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Wednesday, October 21, 2020
In this column, Fernando Cardim de Carvalho, economist and professor at the Federal University of Río de Janeiro, looks at the political and economic context within which newly re-elected President Dilma Rousseff is operating and argues that Brazil is living through a very dangerous period, with neither the government nor the parliamentary opposition led by leaders that the population trusts.
RIO DE JANEIRO, Apr 1 2015 (IPS) - Even moderately well-informed analysts knew that the Brazilian economy was in dire straits as President Dilma Rousseff initiated her second term in office in January.
Unlike her predecessor, Luiz Inácio Lula da Silva (2003-2011), Rousseff had not the same luck with the situation of the international economy. But also, unlike Lula, Rousseff showed herself a poor saleswoman for Brazilian goods and an even poorer manager of domestic economic policy.
There was a strong suspicion that economic policy, especially in the last two years of her first term, had been conducted in ad hoc ways and that serious adjustments would be needed to steer the economy back to working condition anyway. Still, the situation seemed to be even worse than most analysts feared.
More surprising, however, is to find out that Brazilian politics is also in dire straits. Caught off guard by the Petrobras corruption scandal, federal authorities, beginning with Rousseff herself, seemed to become paralysed by the rapid fall in public support, completely losing the power of initiative and creating a dangerous political vacuum in the country.
It is a vacuum rather than a political threat because the opposition seems to be as lost as the president. The political right, never very fond of democratic institutions any way, seemed to be more interested in making the president “bleed” – as stated by Senator (and former vice-presidential candidate) Aloysio Nunes Ferreira, of the Brazilian Social Democracy Party – than with fighting for political hegemony.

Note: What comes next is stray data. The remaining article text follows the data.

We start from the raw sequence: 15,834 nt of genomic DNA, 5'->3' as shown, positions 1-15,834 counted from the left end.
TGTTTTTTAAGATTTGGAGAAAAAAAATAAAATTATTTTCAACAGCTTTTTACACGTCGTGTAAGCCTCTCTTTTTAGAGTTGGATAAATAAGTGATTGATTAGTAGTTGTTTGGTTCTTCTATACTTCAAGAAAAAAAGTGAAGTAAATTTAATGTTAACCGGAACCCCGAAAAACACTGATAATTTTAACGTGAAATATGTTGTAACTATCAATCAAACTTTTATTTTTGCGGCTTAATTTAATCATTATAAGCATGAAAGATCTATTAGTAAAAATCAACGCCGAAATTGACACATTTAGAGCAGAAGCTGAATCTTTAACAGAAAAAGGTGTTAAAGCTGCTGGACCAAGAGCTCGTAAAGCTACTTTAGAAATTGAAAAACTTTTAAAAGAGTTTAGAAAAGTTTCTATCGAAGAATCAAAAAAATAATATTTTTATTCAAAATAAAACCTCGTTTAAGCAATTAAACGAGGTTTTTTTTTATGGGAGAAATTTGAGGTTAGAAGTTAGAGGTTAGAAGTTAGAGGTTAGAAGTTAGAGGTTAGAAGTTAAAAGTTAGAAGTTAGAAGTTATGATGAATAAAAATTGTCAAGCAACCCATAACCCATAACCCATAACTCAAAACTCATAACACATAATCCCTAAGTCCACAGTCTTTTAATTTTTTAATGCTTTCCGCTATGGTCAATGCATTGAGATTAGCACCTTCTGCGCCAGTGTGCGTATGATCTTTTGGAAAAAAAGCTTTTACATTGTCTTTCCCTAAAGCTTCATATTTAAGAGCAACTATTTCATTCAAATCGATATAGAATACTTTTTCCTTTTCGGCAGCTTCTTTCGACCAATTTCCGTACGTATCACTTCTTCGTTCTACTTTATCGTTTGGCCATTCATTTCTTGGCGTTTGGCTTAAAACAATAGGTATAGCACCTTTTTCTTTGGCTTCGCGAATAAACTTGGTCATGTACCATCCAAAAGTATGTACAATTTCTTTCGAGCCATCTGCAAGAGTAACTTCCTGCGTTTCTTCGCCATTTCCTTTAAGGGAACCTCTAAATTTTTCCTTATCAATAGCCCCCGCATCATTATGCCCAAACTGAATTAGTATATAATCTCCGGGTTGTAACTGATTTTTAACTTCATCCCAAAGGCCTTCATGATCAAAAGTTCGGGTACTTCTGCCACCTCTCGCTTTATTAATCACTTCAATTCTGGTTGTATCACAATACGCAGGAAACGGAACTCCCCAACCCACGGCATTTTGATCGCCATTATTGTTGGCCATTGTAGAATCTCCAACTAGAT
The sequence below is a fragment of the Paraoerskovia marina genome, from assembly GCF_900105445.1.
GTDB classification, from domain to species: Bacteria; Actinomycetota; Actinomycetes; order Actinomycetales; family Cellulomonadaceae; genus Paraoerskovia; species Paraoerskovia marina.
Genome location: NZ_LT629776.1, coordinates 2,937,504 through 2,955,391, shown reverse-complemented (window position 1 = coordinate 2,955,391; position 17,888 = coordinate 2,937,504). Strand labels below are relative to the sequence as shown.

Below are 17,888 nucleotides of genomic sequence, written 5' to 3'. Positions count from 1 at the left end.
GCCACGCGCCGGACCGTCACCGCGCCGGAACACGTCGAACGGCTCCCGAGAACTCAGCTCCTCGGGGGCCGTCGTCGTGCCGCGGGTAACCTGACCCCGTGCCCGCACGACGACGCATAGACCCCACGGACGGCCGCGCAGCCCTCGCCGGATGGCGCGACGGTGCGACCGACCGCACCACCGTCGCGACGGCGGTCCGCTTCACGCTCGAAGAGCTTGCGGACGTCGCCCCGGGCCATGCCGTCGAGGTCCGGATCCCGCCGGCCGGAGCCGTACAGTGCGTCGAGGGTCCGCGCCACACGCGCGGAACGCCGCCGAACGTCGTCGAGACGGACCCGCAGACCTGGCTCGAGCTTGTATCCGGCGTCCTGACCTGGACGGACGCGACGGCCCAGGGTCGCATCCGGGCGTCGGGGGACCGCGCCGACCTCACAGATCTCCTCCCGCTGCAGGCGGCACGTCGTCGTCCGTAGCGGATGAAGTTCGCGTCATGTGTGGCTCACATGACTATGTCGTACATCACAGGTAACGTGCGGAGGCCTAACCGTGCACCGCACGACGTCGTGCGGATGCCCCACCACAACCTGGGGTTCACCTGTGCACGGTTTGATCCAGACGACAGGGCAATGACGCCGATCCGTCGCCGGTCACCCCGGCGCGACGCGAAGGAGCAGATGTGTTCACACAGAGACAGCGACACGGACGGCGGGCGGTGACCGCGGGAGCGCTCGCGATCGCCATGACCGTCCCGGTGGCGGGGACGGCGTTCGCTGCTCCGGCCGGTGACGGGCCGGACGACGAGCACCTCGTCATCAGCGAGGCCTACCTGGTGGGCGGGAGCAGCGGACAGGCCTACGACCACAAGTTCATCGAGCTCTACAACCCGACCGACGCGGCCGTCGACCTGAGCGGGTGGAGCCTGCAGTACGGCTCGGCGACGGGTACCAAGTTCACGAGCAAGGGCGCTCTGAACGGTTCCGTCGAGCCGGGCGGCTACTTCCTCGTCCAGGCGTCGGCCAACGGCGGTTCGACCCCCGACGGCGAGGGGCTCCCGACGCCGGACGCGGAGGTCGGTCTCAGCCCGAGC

Economic problems were certainly fostered by the quality of economic policy-making in the second half of Rousseff’s first term. The realisation that tailwinds created by the Chinese demand for raw materials were no longer blowing led the government to implement a series of measures to stimulate the economy that turned out to be largely useless.
It was not “heterodoxy” that characterised the policy, it was uninformed wishful thinking. A plethora of measures were taken in isolation, without any apparent unifying strategy behind them, distributed mostly as “gifts” from the federal government (which later contributed to the public perception that corruption became a system of government).
Plagued by semi-structural exchange rate problems, whereby Brazilian producers lose competitiveness in the face of imported goods in domestic markets and of other sellers in international markets, the federal administration tried to deal with them piecemeal, mostly through instruments like tax reductions or changes in tax rates.
Obsessed with car production, the government burned resources trying to stimulate production (only to meet increasing resistance of other countries to import them, most notably Argentina), again without any strategy thinking about how these newly-produced automobiles would be used in polluted and traffic-jammed Brazilian cities.
The federal government was not deficient only in terms of strategic thinking but also in terms of home caretaking: all available evidence points to the high probability that tax reductions and other similar measures were decided without any calculation of costs, lost fiscal revenues, and so on.